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Sanwo-Olu and the pursuit of a social market economy (2)




By abiodun KOMOLAFE

Section 25 of the Nigerian Constitution is explicit on the differences between citizens and settlers. But then, there’s a saying in Ijesaland: ‘Gbogbo ìjesà ni omo Owá, sùgbón b’álé bá lé, àwon omo Owá mo ara won.’

Translated literally, it means ‘Kings have many children but when the chips are down, each king knows his real children.’

To put it succinctly therefore, when it comes to nativity, no settler in Lagos can claim to be an Igbo and a Lagosian at the same time. Not only that, while an indigene can be likened to a tap root with the capacity to regenerate, a settler is like a transplanted seedling; and it is a common phenomenon in every community. In other words, the fact that an Igbo man is living in Lagos does not make him a Lagosian. A trueborn Igbo knows this! That’s why he would want to build a house, first, in his hometown before doing so elsewhere.

These are some of the areas Sanwo-Olu and, indeed, those who mean well for Lagos State in particular and Nigeria in general must critically look into before things get blown up. Failure to do it now will be tantamount to postponing the evil days. In his book, ‘The Red Book of West Africa’ (first published in 1920), Allister Macmillan showed that, in terms professions and commerce, Yorubaland was probably the most advanced part of the British West African colonies.

Macmillan unambiguously discussed in detail the intriguing amount of commercial advancements in the Colony of Lagos. Of course, what that shows is that the advancement in Lagos was Yoruba-centric. Thus, any contrary assertion is nothing but a repudiation of historical facts. Besides, Lagos being a port has also been an advantage in that it has since time immemorial been playing host to enterprising individuals as well as big entry and exit economic activities.

So, the fact remains that Lagos wasn’t just the capital of Nigeria at a time, it was – still remains – a dynamic port that has been defining the path and creating the space in a liberal environment. Lagos is a state that’s over the years allowed non-indigenes to thrive. In any case, if Bola Tinubu actually did well as Lagos State governor, why then did he lose the state in the presidential election of February 25, 2023?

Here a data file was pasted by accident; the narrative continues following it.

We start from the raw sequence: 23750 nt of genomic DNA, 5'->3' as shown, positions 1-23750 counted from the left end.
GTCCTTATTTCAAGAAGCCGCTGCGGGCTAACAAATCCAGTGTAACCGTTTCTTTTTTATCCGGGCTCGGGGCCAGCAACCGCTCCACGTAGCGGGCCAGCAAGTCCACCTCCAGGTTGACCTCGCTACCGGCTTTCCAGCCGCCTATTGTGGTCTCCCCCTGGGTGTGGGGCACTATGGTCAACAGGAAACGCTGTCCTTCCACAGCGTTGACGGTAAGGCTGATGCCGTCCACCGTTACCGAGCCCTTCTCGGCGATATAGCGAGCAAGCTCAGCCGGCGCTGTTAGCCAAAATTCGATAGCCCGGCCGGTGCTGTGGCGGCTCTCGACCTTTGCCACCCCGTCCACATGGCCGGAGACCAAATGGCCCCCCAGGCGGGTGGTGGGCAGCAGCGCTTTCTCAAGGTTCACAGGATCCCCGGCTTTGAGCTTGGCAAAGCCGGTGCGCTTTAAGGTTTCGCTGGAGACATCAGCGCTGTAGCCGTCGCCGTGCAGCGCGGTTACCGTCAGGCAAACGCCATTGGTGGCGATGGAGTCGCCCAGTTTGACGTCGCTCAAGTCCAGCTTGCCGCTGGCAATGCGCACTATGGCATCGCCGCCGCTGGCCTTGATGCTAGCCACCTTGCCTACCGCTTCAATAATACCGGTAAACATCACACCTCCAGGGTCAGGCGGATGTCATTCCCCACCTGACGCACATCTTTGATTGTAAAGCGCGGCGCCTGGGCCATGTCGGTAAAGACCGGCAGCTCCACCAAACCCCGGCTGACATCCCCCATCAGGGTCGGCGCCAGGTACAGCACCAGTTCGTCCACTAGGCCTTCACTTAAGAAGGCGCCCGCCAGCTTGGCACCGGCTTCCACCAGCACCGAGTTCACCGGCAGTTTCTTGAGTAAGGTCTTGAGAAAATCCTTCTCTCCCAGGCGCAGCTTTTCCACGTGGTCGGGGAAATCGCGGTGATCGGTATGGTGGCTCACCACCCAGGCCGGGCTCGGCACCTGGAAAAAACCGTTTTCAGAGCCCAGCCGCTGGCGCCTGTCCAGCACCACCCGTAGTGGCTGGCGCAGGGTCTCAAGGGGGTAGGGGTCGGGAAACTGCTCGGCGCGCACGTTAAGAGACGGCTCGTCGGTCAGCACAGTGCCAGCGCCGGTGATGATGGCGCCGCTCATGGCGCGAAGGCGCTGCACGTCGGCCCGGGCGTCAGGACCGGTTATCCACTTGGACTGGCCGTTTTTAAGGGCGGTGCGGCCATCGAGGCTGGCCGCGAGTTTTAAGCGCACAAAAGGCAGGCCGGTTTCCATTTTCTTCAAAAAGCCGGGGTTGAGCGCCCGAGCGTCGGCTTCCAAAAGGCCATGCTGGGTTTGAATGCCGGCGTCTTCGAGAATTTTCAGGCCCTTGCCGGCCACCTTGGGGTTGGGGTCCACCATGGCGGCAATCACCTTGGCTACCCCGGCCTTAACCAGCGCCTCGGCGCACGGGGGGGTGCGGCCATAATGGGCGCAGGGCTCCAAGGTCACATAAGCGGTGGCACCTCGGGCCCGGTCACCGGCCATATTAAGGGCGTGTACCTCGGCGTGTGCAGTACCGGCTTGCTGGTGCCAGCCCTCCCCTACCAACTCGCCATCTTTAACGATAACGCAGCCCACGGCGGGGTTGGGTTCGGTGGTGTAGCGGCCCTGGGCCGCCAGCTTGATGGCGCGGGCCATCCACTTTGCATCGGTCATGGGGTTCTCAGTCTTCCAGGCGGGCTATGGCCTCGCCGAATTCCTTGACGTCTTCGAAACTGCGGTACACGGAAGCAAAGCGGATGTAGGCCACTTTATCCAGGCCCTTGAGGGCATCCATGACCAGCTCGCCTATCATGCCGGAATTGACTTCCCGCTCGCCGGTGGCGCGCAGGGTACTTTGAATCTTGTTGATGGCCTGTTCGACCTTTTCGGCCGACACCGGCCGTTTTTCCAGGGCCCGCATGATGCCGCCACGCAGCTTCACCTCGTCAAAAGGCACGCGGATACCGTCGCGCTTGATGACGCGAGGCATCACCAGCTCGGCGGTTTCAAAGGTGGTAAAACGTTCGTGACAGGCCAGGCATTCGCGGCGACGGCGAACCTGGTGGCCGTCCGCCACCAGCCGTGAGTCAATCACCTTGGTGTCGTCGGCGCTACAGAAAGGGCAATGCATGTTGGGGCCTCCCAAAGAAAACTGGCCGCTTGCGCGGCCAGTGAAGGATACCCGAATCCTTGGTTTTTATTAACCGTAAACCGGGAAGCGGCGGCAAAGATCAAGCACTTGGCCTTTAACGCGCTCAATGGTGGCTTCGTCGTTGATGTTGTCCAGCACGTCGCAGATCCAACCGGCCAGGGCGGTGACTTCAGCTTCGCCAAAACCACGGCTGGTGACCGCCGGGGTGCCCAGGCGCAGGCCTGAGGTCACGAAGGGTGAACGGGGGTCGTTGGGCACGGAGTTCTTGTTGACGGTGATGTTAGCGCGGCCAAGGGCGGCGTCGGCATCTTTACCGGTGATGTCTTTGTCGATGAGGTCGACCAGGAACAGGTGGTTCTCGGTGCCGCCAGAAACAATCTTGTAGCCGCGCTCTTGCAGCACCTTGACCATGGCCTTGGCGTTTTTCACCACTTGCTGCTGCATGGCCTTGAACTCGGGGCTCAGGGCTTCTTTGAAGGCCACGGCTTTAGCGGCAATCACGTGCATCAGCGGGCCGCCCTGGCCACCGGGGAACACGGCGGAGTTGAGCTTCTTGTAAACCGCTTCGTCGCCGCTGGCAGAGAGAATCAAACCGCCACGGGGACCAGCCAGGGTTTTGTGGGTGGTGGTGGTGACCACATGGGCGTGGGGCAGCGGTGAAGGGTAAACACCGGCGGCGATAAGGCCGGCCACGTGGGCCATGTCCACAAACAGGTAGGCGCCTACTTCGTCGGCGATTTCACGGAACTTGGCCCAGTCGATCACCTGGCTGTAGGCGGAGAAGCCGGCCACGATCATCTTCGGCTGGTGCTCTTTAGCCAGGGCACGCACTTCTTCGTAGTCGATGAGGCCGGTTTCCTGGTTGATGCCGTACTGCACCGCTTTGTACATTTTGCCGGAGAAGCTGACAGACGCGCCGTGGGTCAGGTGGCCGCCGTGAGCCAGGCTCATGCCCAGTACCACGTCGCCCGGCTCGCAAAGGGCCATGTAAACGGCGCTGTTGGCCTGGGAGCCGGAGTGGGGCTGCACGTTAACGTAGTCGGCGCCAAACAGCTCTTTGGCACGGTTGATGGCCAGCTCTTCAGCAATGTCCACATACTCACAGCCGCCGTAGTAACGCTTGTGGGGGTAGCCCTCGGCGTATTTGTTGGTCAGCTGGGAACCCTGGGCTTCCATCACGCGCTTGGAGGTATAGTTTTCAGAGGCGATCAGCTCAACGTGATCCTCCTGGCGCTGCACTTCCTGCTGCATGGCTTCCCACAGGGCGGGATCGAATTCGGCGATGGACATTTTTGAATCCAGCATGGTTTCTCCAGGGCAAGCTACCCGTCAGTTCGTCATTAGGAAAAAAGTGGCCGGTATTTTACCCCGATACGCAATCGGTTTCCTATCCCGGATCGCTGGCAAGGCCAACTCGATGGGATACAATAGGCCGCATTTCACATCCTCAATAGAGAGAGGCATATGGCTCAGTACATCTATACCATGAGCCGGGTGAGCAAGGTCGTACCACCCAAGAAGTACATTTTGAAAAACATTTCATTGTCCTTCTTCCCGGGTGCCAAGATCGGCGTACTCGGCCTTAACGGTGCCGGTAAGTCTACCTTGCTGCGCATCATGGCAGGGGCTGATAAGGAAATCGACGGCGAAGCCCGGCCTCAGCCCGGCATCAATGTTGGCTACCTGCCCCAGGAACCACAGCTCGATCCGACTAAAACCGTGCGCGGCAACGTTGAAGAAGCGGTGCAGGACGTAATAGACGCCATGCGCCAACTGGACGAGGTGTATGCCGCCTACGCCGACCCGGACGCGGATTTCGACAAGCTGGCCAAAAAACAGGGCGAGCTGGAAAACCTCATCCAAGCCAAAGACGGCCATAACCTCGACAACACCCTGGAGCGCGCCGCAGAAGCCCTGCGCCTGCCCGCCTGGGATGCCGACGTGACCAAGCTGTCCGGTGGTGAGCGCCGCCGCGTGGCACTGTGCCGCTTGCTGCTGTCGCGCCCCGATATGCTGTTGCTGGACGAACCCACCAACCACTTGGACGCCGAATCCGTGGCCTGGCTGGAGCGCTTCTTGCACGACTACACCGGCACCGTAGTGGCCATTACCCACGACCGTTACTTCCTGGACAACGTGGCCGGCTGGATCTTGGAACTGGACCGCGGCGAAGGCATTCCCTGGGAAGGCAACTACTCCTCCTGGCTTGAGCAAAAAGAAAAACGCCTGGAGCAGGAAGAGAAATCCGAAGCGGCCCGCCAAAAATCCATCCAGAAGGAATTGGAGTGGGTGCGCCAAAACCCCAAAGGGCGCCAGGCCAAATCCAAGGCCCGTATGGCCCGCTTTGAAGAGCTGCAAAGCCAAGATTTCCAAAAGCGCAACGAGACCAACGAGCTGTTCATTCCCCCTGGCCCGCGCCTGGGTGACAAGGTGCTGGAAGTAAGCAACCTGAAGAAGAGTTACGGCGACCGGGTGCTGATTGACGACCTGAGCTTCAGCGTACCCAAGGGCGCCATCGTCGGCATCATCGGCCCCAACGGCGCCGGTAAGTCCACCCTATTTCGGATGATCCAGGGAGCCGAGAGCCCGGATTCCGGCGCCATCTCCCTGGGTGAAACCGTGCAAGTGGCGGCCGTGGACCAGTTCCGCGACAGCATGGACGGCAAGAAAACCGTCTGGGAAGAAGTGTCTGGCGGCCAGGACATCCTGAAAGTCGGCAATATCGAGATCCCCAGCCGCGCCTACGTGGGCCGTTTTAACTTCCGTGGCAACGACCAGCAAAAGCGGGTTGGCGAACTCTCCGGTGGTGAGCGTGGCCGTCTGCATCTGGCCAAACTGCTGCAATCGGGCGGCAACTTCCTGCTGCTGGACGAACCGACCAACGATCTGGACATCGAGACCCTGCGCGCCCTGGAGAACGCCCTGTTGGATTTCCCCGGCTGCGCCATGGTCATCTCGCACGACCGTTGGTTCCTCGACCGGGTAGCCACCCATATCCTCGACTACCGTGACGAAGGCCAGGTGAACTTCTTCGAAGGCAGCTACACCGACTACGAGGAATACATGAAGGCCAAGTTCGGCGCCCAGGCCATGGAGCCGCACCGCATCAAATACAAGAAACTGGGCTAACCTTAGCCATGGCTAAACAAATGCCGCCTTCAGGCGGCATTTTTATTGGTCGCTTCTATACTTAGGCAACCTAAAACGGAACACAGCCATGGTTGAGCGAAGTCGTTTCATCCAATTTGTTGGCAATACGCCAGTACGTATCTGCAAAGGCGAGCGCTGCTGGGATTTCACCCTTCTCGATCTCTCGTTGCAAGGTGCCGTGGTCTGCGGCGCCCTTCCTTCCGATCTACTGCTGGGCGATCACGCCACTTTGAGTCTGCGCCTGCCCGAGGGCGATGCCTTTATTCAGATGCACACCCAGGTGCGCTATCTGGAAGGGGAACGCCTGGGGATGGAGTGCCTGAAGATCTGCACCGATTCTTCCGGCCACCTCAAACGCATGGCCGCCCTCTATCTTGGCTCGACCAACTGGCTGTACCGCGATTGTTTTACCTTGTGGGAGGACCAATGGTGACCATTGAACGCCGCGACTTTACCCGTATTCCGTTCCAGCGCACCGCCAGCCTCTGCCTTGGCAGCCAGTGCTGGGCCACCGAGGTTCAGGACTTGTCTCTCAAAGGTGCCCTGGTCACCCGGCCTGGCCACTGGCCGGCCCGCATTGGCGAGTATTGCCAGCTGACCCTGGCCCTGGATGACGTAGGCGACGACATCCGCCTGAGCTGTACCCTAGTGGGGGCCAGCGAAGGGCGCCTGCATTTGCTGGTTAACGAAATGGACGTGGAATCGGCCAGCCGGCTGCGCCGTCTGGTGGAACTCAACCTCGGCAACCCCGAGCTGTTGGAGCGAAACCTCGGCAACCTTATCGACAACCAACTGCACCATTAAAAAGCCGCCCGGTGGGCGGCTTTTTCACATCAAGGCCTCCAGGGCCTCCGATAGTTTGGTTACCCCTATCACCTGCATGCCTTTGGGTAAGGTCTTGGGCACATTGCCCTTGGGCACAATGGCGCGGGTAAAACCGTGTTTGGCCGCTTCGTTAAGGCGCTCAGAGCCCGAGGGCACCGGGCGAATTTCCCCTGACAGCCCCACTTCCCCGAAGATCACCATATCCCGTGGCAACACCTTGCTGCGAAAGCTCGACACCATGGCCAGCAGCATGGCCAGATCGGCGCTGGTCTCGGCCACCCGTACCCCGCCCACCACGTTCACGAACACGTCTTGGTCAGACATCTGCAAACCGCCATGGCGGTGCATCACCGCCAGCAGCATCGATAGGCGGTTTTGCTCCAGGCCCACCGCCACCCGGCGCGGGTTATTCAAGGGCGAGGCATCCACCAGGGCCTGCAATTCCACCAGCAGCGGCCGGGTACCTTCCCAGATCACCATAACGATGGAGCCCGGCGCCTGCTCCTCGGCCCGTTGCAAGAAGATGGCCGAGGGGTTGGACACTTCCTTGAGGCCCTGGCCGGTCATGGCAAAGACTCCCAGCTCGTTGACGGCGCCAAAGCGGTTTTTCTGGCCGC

Had the governorship election not been shifted by two weeks, would Sanwo-Olu have also won a return ticket for 2nd Term? Arguably, what propelled the presidential election result was different in the sense that there was a lot of disaffection with the APC/PDP hegemony.

For example, it’s difficult to have 133 million Nigerians in multidimensional poverty and say that the two political parties that have been exchanging batons of governance for the past 24 years have not disappointed Nigerians.

From available indices, the issue remains pathetically unaddressed. So, the presidential election was practically a protest vote in cosmopolitan Lagos. Indeed, that has nothing to do with an individual. To borrow from the immortal words of Andre Gunther Frank, Nigeria is a classic case of “the development of underdevelopment”. Dear fatherland is one big, pathetic example of growth without development. Here, we keep peddling big figures about growth but where is the development?

Admitted that Ngozi Okonjo-Iweala is presently the biggest economist in Africa! But how has that translated into food on the table for my two little kids, aged 13 and 10? In our very eyes, a mudu of garri is now N800.00 while a 50kg of rice now sells for N62,000.00. A sachet of paracetamol tablets, which used to cost N70.00 a few months back, now goes for N200.00. As if the gods are angry, crowd-funding has taken over the social media space for illnesses as mild as headache.